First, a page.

I am well into threading when I realize I neglected to take into account how many heddles I need for this project! I don’t have 2,064 even if I grab all of the heddles from the other loom. This double weave throw project is at a deadend until more heddles appear. I hurriedly place an order for more heddles…
Thankfully, the new heddles arrive quickly and the project is alive again.
Alive. This is the Easter season when we celebrate the resurrection of Jesus Christ. He died, and was made alive again! What makes it even more fantastic is what that means for us. We all have a goodness shortage. And without a source of true goodness, our lifetime self-improvement project is at a dead end. Yet, through faith in the powerful working of God, we are raised with Christ. We are made alive together with him. His true goodness becomes our living source.
Halfway is a milestone when you are threading 2,064 ends. This double weave in two blocks has threading such that I can listen to podcasts without losing my place. It’s a long stretch to the halfway point.
Before threading, I find the center of the warp and the group of ends that are just past center. I drape those ends on the back beam to mark the spot.
I’m excited to reach halfway in the threading! It’s a turning point. Now, while they are readily accessible, I position all of the shaft-to-lamm cords to hang down, right at the center of the warp where they belong.
Have you ever reached a turning point in life, and knew it was time to position things? We try to be good and loving. But we’re never as good as we think. And we end up loving only the people we want to love. We have been separated from God. Our misdeeds push us away from him. Easter is resurrection, but before that is the cross of Christ. God so loved us that he closed the separation between us and him with the cross. That’s the turning point he offers to us, to set things right. Our part is to believe.
Do you dream of making upholstery fabric? I do. There are four chair seats at our Texas hill country home that I want to re-cover. Now I have custom upholstery fabric!
Cutting off never loses its excitement! I have one long piece of yardage, with no separations or divisions.
Just off the loom, the hefty linen fabric (8/2 linen, warp and weft) is stiff and unyielding. Will this window-screen material make suitable upholstery that’s soft enough to sit on? Yet, even in this state, the linen beckons and intrigues.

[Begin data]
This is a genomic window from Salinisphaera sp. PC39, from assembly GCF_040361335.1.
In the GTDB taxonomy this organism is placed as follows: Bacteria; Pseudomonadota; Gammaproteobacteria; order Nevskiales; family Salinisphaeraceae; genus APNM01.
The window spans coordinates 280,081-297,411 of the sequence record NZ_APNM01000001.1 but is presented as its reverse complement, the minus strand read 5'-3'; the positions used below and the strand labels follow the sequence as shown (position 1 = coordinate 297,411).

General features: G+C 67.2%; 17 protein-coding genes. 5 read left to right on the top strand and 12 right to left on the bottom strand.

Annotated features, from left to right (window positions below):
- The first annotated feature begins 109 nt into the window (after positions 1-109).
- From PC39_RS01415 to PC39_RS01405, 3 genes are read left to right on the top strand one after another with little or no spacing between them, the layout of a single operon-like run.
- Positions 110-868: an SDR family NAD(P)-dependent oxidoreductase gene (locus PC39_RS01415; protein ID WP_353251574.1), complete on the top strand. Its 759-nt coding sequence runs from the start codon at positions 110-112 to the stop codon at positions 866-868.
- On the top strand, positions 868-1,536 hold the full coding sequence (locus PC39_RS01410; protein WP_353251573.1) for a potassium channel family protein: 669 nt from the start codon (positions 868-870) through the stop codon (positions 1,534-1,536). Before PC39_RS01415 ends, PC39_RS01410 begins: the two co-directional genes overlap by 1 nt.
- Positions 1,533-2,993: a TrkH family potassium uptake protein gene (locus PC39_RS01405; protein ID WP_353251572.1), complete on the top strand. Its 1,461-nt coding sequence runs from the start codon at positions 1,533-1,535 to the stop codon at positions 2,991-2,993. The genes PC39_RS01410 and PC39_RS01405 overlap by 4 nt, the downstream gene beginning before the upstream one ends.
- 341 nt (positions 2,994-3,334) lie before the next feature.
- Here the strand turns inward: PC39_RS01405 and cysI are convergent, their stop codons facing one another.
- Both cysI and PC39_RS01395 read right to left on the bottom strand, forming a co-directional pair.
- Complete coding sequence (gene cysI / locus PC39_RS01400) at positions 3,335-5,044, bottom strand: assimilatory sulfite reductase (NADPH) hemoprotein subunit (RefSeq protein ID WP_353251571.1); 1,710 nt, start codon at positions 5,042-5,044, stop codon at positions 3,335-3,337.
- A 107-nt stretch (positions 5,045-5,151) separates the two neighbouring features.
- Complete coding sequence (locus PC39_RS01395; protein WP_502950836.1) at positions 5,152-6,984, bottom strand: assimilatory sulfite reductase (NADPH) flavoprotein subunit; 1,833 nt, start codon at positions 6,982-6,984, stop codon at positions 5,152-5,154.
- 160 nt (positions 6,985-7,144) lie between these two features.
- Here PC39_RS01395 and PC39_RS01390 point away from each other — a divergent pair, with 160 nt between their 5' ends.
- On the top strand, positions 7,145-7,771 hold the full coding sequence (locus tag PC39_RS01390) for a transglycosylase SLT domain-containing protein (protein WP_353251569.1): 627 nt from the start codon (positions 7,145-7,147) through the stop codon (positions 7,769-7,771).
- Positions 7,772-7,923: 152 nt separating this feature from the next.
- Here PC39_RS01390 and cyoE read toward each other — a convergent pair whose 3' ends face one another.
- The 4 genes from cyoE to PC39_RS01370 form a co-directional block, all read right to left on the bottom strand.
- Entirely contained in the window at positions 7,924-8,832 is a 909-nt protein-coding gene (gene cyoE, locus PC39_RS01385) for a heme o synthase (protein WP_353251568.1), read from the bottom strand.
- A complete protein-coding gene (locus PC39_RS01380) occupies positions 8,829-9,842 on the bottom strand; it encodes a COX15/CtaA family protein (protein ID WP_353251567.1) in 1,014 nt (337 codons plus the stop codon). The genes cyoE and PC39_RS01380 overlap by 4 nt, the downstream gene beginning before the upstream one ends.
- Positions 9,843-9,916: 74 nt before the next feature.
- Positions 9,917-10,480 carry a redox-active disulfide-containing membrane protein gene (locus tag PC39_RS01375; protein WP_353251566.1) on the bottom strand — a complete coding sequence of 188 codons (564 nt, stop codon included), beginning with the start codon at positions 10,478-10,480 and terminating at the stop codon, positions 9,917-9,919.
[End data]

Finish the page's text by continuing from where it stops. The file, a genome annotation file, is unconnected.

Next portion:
First, the edges are serged. I check for weaving errors, finding none. There are spliced warp ends in five places, which are trimmed.
I make a large tube by basting the two ends of the yardage together, to reduce twisting in the wash. The washing machine (top loader) works as a soaking tub first. The linen slowly soaks up water in the tub, relaxing there for an hour or two. Then it’s time to wash and dry. The first time, I omit the spin cycle and remove it from the dryer while still damp, to prevent permanent creasing.
And then, I wash and dry the yardage again.
Talk about softening up! Oh, I wish you could be here to handle it with me! This is dreamy linen fabric, perfect for sitting.
I can see the end of the warp! Finishing is in sight. And then, my daughter phones, “Mom! I’m headed to the hospital. This baby is ready!” Weaving suddenly becomes far less important… That was two weeks ago, and little Ari was born. Now, back at the loom, I’ll cross the finish line on this linen upholstery fabric before the day is over.
When the back tie-on bar becomes visible, it’s the beginning of the end. And then, the moment the back tie-on bar comes over the back beam I celebrate. It’s the final stretch!
We are participants in a great mystery! Christ in us. For those unfamiliar with the tools and methods of handweaving, it’s a mystery how threads can become cloth. But the handweaver knows. The great mystery of God is that Christ may dwell in us. For those who receive him, the peace of Christ rules within. His presence is woven in.
The anticipation of finished cloth is nothing in relation to the anticipation of a new baby in the family. Imagine the anticipation of our holy Father to see the glorious threads of Christ woven in us.
Once I get going, it’s not easy to put this Lucia tapestry portrait down. Each new row is another chance to turn it over and see how she’s coming along. A long car drive gives me a good stretch of weaving time. While Steve drives, I weave on my small tapestry frame. As a result, I am making considerable progress on Lucia this week.
I am trying to withhold judgment until it is finished. And a close-up view shows details of the yarn, but doesn’t give a good perspective of the portrait overall. I am learning quite a bit through this process, un-weaving when necessary, and moving forward ever so slowly.
Beloved. Lucia is one of my beloved granddaughters. No matter what details happen in her life, she has my affection. Your beloved is someone you care for deeply, earnestly desiring their highest good. Spouse, children, friends, blog readers…those you choose to give yourself to. You want them to “be loved,” not only by you but by the Master tapestry weaver. To know the Grand Weaver’s love is to know you are loved in detail. It includes forgiveness, which looks a lot like un-weaving. He knows exactly how to weave the portrait of you, his beloved.